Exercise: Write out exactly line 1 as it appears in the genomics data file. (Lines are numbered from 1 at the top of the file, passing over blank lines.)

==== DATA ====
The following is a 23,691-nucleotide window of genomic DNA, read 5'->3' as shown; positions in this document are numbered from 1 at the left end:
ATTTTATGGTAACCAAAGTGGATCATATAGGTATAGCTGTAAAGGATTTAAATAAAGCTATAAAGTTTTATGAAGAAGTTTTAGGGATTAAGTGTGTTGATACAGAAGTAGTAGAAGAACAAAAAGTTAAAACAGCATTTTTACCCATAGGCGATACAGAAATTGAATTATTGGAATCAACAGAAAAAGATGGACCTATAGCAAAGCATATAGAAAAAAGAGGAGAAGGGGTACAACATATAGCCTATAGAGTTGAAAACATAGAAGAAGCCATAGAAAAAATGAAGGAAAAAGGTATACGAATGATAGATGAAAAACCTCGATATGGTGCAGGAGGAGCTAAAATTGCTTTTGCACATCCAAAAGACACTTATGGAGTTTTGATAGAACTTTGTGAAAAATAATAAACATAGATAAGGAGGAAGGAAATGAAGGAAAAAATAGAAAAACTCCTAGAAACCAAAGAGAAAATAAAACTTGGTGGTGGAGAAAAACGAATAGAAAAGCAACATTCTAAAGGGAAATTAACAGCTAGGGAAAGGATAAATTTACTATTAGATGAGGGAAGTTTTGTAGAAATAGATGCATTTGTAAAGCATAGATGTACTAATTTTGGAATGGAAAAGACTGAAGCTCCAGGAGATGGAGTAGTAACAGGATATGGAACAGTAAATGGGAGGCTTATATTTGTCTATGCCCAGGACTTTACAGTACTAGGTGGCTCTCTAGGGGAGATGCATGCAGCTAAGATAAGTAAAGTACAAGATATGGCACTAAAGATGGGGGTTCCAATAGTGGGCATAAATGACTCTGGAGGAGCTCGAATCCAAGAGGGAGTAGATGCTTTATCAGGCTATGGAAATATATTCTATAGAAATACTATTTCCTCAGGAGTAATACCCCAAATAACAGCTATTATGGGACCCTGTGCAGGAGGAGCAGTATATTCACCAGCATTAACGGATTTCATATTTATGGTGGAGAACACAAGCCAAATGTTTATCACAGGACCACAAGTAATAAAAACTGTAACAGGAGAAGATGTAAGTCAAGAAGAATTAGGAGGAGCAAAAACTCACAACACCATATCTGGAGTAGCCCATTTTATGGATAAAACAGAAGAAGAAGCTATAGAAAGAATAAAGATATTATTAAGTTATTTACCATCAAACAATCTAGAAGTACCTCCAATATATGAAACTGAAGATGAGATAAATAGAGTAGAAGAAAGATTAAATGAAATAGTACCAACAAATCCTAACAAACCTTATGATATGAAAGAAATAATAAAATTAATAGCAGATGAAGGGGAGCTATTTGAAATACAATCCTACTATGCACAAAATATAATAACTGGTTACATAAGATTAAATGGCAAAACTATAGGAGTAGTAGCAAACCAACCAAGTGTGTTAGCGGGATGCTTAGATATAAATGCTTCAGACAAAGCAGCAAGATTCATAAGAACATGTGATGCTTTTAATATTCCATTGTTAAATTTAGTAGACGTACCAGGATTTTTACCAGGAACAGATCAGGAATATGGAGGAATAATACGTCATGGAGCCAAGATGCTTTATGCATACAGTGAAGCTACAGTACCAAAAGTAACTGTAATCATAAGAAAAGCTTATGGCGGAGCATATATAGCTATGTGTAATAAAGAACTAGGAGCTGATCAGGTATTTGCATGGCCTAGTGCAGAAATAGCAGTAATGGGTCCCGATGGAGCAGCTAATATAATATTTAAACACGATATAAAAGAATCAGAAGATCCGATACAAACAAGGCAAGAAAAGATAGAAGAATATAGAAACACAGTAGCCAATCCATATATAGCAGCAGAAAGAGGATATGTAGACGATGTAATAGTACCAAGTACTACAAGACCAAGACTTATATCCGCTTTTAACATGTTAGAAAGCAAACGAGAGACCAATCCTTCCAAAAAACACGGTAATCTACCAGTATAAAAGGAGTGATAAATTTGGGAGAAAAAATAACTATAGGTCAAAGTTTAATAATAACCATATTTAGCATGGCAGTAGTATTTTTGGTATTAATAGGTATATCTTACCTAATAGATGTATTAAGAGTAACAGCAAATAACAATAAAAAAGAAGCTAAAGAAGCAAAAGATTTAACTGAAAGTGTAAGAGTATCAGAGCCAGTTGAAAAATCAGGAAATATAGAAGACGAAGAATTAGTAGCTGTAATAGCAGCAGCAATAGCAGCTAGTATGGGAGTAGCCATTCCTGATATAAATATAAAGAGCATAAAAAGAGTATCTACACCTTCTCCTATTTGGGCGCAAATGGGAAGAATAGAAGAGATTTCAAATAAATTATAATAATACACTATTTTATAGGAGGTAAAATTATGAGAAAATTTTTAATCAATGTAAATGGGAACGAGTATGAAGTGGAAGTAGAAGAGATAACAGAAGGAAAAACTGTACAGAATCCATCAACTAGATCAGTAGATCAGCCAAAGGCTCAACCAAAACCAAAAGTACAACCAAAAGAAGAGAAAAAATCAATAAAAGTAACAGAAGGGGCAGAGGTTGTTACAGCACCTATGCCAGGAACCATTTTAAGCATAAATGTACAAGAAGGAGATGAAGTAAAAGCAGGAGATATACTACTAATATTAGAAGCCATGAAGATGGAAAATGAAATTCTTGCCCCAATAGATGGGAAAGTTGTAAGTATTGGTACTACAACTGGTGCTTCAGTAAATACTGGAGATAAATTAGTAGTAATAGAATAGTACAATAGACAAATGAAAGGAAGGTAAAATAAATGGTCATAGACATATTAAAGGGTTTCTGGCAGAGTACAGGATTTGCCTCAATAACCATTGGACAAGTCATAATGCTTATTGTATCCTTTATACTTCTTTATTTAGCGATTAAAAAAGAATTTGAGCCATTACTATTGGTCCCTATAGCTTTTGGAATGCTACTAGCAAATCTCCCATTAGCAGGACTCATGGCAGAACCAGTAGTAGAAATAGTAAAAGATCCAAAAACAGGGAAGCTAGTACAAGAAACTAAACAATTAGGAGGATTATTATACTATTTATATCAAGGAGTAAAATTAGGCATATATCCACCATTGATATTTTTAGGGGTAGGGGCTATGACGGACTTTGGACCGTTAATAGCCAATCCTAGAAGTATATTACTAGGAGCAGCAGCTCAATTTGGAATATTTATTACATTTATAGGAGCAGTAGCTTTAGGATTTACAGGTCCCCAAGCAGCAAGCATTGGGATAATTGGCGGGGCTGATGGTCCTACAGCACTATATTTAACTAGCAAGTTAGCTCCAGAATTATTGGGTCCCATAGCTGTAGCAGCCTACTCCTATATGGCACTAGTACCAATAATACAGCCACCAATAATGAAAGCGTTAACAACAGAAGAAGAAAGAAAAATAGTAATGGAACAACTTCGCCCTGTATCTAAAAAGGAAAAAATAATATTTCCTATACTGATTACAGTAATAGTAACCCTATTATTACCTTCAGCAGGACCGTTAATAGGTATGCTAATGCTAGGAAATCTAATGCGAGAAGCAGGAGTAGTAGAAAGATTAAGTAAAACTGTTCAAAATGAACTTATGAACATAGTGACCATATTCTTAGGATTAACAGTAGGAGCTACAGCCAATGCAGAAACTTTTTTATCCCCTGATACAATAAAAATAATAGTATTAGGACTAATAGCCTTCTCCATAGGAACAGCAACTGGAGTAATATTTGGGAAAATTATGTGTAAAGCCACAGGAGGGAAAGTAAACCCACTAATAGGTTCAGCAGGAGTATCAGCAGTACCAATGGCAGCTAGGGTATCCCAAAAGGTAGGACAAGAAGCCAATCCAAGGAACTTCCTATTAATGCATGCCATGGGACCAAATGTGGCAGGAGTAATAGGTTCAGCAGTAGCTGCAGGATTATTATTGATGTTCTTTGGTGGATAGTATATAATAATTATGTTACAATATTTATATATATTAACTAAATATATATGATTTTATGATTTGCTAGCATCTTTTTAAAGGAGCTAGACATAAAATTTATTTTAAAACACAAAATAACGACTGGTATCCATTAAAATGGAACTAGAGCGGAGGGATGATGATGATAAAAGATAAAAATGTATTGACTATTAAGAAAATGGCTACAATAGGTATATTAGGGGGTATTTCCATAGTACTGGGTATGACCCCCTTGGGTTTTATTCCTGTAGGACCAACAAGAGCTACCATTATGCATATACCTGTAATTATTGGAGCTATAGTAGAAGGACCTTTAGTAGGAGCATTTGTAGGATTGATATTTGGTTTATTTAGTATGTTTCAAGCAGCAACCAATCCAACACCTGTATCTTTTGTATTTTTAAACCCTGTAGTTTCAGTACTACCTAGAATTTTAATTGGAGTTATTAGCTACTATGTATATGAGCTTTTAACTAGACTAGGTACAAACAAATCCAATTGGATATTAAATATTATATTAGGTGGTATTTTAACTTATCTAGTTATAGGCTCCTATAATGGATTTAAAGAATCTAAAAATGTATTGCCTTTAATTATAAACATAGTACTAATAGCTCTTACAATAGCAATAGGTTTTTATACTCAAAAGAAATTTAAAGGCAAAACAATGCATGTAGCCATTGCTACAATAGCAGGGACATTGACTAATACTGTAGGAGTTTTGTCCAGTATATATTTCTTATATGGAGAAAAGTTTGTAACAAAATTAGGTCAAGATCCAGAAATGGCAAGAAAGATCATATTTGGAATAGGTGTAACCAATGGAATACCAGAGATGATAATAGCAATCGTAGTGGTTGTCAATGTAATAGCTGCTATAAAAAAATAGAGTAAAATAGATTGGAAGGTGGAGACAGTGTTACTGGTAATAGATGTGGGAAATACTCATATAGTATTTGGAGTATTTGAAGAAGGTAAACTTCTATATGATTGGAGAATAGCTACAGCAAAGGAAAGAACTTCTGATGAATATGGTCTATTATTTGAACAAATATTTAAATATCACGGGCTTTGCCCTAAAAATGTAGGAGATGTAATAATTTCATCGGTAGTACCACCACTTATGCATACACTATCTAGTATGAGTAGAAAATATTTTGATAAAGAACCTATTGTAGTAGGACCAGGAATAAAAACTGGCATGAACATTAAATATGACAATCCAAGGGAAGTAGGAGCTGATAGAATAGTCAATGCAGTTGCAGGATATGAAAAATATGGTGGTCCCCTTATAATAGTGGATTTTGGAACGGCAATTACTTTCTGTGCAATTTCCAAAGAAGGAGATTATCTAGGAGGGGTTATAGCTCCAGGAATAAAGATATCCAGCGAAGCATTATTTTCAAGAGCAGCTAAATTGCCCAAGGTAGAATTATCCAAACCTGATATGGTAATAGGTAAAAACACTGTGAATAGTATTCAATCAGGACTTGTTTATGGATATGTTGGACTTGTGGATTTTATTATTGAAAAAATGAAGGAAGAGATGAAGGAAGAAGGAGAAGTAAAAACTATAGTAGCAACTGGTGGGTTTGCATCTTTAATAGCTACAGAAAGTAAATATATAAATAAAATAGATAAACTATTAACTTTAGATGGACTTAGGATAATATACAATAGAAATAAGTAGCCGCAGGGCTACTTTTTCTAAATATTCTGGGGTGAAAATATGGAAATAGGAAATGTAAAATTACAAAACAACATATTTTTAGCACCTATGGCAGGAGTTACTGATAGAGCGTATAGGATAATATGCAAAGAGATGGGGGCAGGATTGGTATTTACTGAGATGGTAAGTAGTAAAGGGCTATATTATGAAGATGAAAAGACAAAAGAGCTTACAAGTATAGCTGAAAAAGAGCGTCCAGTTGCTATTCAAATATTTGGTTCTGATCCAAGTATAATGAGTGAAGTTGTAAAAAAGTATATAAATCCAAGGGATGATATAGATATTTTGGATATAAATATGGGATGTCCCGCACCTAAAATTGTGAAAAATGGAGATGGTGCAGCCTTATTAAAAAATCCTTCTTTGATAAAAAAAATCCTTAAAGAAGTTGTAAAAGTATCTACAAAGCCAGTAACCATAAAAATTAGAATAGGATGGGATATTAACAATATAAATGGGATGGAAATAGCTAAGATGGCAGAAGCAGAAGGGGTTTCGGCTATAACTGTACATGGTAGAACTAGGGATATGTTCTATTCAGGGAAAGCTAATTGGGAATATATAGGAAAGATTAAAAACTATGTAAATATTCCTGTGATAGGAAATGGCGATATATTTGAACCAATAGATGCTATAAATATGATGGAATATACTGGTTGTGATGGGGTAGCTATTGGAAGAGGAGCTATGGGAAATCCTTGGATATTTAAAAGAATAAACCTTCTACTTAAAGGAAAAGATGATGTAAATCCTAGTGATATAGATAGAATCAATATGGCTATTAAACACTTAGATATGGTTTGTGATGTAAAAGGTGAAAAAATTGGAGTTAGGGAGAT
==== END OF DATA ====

The following is a 23,691-nucleotide window of genomic DNA, read 5'->3' as shown; positions in this document are numbered from 1 at the left end: